By Giacomo Puccini; presented by New Zealand Opera
Directed by Kate Cherry; Conducted by Tobias Ringborg
St James Theatre, Wellington | May 11-18
Pinkerton (an American naval officer, ably performed by Piero Pretti) has fallen in love with geisha Cio-Cio San (the luminous Madame Butterfly, Antoinette Halloran) and buys a house in Nagasaki. They are married, but not before she must convert to the “American God”, for which she is duly disowned by her uncle and family. US Consul, Sharpless, is similarly distressed by the union. As everyone fears, Pinkerton returns to the States, finds himself an American wife, but not before he unwittingly conceives a child with his Butterfly. She waits for him for three years. When he eventually returns to Japan to end it all, Butterfly bumps into the new Mrs Pinkerton and kills herself.
Halloran and Pretti excel in their performances, Halloran in particular displaying the exemplary control and vocal dexterity demanded by her role. Other highlights include gravitas-laden Lucy Schaufer as Suzuki the maid (easily the performance of the evening, utterly generous in her conviction), and Peter Savidge as Consul Sharpless. Around this core cast the production revolves and it is their sustained efforts that lift an uninspiring chorus.
If the plot and score pander to public sentimentality, so too does the design and performances; this production is essentially a manifesto in the double percussive, lacking contrast as much as content. It is not enough for the audience to be whacked over the head by lyrical metaphor (the house is a cage, is a lantern, is a garden, is the board on which a butterfly is pinned, is the pin through its heart), but they must be physically manifest. Stars descend as a host of lanterns and a mist of glitter; Butterfly decorates her home with petals so too must they plummet from the heavens.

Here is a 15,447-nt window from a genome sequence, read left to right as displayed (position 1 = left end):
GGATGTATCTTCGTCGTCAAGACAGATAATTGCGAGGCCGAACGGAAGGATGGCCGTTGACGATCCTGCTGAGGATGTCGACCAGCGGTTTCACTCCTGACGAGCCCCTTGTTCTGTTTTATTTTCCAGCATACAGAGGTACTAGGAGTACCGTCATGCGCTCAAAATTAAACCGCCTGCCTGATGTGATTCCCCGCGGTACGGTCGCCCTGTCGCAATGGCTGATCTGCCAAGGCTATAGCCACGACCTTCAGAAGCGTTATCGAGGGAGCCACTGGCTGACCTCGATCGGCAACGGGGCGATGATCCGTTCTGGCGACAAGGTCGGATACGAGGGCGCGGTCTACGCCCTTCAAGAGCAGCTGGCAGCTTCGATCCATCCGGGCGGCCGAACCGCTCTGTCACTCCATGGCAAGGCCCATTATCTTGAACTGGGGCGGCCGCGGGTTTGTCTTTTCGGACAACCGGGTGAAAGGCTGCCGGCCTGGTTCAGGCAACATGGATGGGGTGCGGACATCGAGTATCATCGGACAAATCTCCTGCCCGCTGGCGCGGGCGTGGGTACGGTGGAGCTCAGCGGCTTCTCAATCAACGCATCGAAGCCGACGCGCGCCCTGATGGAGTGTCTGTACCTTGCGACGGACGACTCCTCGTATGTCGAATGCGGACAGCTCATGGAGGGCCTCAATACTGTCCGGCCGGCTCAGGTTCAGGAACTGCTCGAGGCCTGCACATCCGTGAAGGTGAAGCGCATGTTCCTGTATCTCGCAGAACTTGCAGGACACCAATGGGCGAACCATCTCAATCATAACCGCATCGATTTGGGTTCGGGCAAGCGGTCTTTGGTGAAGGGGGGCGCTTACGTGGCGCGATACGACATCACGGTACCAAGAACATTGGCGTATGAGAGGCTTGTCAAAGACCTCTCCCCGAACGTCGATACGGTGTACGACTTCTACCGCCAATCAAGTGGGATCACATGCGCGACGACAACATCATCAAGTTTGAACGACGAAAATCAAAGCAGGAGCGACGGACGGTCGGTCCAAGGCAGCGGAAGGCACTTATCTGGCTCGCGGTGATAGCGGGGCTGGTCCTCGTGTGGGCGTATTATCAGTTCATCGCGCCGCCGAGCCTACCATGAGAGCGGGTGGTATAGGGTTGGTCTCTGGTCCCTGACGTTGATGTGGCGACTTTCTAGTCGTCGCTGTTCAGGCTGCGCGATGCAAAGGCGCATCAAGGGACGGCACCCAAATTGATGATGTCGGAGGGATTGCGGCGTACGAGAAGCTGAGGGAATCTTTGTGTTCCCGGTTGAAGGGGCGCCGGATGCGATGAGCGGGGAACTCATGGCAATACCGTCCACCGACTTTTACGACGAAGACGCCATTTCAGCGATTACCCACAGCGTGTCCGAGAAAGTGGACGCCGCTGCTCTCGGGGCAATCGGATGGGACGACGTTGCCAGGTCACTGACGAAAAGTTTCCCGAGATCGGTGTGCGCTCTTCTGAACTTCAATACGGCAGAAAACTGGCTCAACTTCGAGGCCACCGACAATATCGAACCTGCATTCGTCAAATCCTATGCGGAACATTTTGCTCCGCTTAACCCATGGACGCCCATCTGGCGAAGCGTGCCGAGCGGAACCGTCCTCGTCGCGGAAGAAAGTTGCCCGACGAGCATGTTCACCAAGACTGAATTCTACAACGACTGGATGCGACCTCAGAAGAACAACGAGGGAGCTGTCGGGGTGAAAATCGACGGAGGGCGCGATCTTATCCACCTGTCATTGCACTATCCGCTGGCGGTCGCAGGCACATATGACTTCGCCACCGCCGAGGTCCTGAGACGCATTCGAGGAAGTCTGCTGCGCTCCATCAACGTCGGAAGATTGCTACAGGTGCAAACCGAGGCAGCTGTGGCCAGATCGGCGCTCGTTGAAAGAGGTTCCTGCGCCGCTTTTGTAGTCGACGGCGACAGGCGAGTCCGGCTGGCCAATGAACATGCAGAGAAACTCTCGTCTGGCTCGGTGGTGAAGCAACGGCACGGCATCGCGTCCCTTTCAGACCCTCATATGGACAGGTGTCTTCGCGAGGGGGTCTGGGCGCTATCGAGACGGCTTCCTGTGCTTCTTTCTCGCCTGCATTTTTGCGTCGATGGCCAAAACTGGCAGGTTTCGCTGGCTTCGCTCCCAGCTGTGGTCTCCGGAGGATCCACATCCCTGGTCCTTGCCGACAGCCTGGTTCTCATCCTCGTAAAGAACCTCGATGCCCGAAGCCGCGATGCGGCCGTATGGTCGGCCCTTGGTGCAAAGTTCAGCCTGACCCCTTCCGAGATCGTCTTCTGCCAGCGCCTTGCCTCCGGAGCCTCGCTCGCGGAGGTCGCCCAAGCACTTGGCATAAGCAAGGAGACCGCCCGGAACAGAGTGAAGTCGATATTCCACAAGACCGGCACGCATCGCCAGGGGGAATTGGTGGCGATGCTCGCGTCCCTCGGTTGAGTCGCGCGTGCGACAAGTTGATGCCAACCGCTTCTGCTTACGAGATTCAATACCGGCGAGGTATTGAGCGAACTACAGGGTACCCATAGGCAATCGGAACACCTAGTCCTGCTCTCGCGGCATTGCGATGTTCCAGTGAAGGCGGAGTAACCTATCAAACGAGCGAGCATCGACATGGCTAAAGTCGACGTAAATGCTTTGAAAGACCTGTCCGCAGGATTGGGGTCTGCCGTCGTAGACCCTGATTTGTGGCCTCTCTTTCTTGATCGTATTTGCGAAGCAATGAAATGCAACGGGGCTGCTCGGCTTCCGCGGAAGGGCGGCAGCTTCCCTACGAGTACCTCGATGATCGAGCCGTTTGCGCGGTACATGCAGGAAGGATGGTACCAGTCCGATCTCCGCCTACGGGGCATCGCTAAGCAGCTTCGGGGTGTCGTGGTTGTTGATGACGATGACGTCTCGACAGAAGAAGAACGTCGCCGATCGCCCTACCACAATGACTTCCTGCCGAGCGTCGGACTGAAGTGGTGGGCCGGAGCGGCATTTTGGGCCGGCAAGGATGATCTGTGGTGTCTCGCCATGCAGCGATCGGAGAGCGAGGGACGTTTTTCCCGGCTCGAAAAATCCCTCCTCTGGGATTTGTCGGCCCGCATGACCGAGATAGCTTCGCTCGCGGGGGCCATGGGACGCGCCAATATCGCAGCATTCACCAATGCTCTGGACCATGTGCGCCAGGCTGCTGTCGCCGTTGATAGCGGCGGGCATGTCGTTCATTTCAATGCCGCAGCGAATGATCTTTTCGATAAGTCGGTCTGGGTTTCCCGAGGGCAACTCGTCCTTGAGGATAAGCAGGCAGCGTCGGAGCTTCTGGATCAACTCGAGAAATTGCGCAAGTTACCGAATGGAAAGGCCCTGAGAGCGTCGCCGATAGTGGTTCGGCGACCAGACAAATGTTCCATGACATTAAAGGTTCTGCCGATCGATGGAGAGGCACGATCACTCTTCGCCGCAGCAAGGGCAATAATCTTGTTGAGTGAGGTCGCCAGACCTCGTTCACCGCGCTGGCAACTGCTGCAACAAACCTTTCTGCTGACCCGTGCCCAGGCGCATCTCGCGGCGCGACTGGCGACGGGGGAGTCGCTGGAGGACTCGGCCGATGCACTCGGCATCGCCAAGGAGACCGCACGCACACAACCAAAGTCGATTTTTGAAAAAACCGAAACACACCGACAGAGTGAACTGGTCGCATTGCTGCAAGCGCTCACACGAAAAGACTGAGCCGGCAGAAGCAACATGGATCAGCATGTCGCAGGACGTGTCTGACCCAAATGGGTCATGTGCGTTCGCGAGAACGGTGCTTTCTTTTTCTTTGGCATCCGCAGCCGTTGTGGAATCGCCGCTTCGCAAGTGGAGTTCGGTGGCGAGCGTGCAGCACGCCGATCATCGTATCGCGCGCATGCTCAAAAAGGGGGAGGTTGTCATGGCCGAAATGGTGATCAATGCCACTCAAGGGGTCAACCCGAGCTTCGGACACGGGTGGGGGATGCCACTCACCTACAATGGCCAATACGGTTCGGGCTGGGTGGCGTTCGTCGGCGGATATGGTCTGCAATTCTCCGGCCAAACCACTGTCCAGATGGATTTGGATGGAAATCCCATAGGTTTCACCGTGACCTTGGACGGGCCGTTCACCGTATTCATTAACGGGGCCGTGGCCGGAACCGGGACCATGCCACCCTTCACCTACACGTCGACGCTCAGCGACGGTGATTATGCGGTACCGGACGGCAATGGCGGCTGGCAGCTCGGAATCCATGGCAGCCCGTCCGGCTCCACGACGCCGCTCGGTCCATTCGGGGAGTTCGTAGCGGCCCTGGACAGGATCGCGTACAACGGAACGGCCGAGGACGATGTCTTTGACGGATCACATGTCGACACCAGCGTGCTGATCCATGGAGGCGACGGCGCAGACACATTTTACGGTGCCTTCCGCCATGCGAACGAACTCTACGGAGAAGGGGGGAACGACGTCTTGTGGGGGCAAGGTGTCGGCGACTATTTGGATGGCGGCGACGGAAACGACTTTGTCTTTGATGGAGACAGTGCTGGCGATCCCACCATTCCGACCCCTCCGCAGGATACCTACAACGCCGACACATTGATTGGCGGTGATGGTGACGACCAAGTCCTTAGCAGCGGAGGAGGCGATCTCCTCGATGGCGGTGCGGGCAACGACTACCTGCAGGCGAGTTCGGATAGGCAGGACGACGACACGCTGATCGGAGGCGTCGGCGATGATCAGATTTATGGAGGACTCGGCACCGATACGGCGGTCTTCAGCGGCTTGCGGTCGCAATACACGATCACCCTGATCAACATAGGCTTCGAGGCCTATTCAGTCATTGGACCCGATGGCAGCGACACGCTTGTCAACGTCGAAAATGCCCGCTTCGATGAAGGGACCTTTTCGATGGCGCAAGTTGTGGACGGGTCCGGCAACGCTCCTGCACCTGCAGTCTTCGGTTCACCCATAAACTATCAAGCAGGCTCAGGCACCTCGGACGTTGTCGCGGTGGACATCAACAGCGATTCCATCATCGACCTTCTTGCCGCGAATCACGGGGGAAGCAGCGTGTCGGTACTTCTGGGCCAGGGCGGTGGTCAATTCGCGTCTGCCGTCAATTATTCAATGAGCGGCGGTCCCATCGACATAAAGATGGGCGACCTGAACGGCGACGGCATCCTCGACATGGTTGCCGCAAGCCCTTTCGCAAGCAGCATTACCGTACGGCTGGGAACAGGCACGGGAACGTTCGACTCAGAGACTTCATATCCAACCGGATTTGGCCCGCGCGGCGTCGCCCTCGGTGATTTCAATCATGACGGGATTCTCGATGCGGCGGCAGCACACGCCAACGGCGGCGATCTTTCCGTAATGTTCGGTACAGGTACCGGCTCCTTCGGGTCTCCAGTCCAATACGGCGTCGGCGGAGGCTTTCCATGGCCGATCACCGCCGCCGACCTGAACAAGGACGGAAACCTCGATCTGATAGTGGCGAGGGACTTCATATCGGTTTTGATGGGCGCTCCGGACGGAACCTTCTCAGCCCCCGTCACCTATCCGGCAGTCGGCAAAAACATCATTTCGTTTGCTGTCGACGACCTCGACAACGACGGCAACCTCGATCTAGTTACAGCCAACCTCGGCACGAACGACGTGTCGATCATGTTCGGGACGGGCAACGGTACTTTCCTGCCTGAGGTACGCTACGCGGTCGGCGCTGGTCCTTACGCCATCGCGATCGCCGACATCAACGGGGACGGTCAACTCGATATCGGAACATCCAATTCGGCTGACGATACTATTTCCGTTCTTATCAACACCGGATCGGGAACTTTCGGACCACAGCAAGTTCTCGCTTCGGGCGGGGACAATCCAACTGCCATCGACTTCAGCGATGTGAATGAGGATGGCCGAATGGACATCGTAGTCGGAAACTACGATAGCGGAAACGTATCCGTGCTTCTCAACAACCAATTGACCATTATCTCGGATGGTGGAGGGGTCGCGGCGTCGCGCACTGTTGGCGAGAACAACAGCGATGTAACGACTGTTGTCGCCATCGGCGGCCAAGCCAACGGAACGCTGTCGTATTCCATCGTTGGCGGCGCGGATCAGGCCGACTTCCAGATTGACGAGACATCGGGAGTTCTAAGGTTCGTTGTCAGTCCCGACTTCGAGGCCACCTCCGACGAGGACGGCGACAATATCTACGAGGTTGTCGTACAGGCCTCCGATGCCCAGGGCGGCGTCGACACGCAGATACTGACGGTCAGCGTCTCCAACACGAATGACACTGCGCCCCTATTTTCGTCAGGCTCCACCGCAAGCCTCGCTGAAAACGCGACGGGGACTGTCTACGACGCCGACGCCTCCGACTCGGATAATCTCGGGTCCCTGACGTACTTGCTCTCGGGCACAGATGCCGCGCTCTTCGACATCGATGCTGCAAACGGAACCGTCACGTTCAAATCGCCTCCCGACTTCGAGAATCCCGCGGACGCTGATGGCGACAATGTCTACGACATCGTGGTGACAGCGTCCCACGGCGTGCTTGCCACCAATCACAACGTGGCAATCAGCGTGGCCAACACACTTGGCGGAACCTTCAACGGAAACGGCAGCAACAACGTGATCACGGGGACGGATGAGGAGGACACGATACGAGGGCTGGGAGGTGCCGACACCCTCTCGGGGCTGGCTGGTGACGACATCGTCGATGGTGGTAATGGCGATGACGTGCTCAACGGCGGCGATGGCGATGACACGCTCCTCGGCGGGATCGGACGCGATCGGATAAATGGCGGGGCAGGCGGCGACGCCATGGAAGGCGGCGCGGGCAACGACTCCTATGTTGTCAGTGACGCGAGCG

This bizarre and unfortunate effect is made necessary by an otherwise flat and horizontal set; a tall upturned rectangular structure dominates centre stage, the forgotten upper-half made of carved panels, the bottom composed of screens that can expose and enclose space. All of the action is performed on stage level and not only lacks height but also depth (one can almost hear the dictum “front and centre” resound across the orchestra pit). It rapidly becomes apparent the screens are purely a distraction from the performers’ stagnant use of space. A colourful garden backdrop of cherry tree and blossoms is fine, if a little bland. Matt Scott’s lighting is the saving grace of the production, lending intimate colouration despite at times treading the line of emotional didacticism.
Thematically no attempt at innovation has been made; rather it is scarily traditionalist. The house still represents Man and America, outdoors Woman and Japan. Butterfly’s other-ness is consumed by her suicide inside the house. Nothing has been offered to extend or expand on the thematic potential of the opera, so there’s really no need to comment except to say that it is dated.
Nevertheless the general public consensus was one of praise. It was noted to me that Madame Butterfly with its waif-thin sentimentality doesn’t stand up to innovation, and this may be true. So should people go? Well, with an already sold out season chances of getting a late ticket are slim; and I wouldn’t cry over spilt milk. This opera is a marvellous exercise in pampering commercial taste, with its equal portions of high drama and sweet-toothed domesticity tempered by pretty, self-explanatory execution.